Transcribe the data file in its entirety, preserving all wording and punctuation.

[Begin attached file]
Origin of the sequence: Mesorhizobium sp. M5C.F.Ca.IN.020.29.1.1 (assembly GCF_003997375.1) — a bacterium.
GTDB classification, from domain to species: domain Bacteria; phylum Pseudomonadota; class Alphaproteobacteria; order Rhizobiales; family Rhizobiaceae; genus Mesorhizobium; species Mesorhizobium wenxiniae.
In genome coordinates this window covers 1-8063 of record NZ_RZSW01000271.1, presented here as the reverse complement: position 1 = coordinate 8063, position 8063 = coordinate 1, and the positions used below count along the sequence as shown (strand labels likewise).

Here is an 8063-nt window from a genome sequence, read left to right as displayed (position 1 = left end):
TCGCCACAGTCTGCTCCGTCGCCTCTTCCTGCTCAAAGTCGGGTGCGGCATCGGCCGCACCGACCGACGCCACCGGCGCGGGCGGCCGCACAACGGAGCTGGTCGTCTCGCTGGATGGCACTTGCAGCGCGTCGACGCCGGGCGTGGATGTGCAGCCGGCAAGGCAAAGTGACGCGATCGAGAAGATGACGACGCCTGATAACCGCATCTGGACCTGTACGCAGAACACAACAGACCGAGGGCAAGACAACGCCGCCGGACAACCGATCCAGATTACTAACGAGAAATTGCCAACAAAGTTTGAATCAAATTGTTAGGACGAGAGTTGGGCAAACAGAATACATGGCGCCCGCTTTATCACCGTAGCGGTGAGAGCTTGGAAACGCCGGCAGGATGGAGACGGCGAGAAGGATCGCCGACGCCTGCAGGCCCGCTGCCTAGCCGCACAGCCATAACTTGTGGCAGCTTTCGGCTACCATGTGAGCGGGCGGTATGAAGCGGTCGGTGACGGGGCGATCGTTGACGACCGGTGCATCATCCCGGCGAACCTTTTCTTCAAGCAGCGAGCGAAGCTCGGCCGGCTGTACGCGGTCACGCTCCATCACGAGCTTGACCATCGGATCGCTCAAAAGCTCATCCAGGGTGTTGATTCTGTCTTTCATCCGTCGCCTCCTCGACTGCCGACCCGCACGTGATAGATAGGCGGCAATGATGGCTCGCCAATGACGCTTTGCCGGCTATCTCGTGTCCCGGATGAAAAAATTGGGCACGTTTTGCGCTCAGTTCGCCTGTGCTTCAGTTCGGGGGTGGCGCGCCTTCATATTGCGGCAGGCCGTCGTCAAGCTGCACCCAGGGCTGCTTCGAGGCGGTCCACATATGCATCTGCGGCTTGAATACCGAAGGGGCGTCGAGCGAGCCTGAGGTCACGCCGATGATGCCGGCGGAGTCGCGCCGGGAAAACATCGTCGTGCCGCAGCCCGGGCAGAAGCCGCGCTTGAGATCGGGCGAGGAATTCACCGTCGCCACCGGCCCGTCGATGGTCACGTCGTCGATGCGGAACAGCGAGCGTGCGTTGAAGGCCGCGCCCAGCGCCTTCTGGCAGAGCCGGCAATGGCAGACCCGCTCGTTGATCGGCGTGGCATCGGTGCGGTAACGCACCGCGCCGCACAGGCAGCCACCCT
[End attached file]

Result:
Origin of the sequence: Mesorhizobium sp. M5C.F.Ca.IN.020.29.1.1 (assembly GCF_003997375.1) — a bacterium.
GTDB classification, from domain to species: domain Bacteria; phylum Pseudomonadota; class Alphaproteobacteria; order Rhizobiales; family Rhizobiaceae; genus Mesorhizobium; species Mesorhizobium wenxiniae.
In genome coordinates this window covers 1-8063 of record NZ_RZSW01000271.1, presented here as the reverse complement: position 1 = coordinate 8063, position 8063 = coordinate 1, and the positions used below count along the sequence as shown (strand labels likewise).

Here is an 8063-nt window from a genome sequence, read left to right as displayed (position 1 = left end):
TCGCCACAGTCTGCTCCGTCGCCTCTTCCTGCTCAAAGTCGGGTGCGGCATCGGCCGCACCGACCGACGCCACCGGCGCGGGCGGCCGCACAACGGAGCTGGTCGTCTCGCTGGATGGCACTTGCAGCGCGTCGACGCCGGGCGTGGATGTGCAGCCGGCAAGGCAAAGTGACGCGATCGAGAAGATGACGACGCCTGATAACCGCATCTGGACCTGTACGCAGAACACAACAGACCGAGGGCAAGACAACGCCGCCGGACAACCGATCCAGATTACTAACGAGAAATTGCCAACAAAGTTTGAATCAAATTGTTAGGACGAGAGTTGGGCAAACAGAATACATGGCGCCCGCTTTATCACCGTAGCGGTGAGAGCTTGGAAACGCCGGCAGGATGGAGACGGCGAGAAGGATCGCCGACGCCTGCAGGCCCGCTGCCTAGCCGCACAGCCATAACTTGTGGCAGCTTTCGGCTACCATGTGAGCGGGCGGTATGAAGCGGTCGGTGACGGGGCGATCGTTGACGACCGGTGCATCATCCCGGCGAACCTTTTCTTCAAGCAGCGAGCGAAGCTCGGCCGGCTGTACGCGGTCACGCTCCATCACGAGCTTGACCATCGGATCGCTCAAAAGCTCATCCAGGGTGTTGATTCTGTCTTTCATCCGTCGCCTCCTCGACTGCCGACCCGCACGTGATAGATAGGCGGCAATGATGGCTCGCCAATGACGCTTTGCCGGCTATCTCGTGTCCCGGATGAAAAAATTGGGCACGTTTTGCGCTCAGTTCGCCTGTGCTTCAGTTCGGGGGTGGCGCGCCTTCATATTGCGGCAGGCCGTCGTCAAGCTGCACCCAGGGCTGCTTCGAGGCGGTCCACATATGCATCTGCGGCTTGAATACCGAAGGGGCGTCGAGCGAGCCTGAGGTCACGCCGATGATGCCGGCGGAGTCGCGCCGGGAAAACATCGTCGTGCCGCAGCCCGGGCAGAAGCCGCGCTTGAGATCGGGCGAGGAATTCACCGTCGCCACCGGCCCGTCGATGGTCACGTCGTCGATGCGGAACAGCGAGCGTGCGTTGAAGGCCGCGCCCAGCGCCTTCTGGCAGAGCCGGCAATGGCAGACCCGCTCGTTGATCGGCGTGGCATCGGTGCGGTAACGCACCGCGCCGCACAGGCAGCCACCCT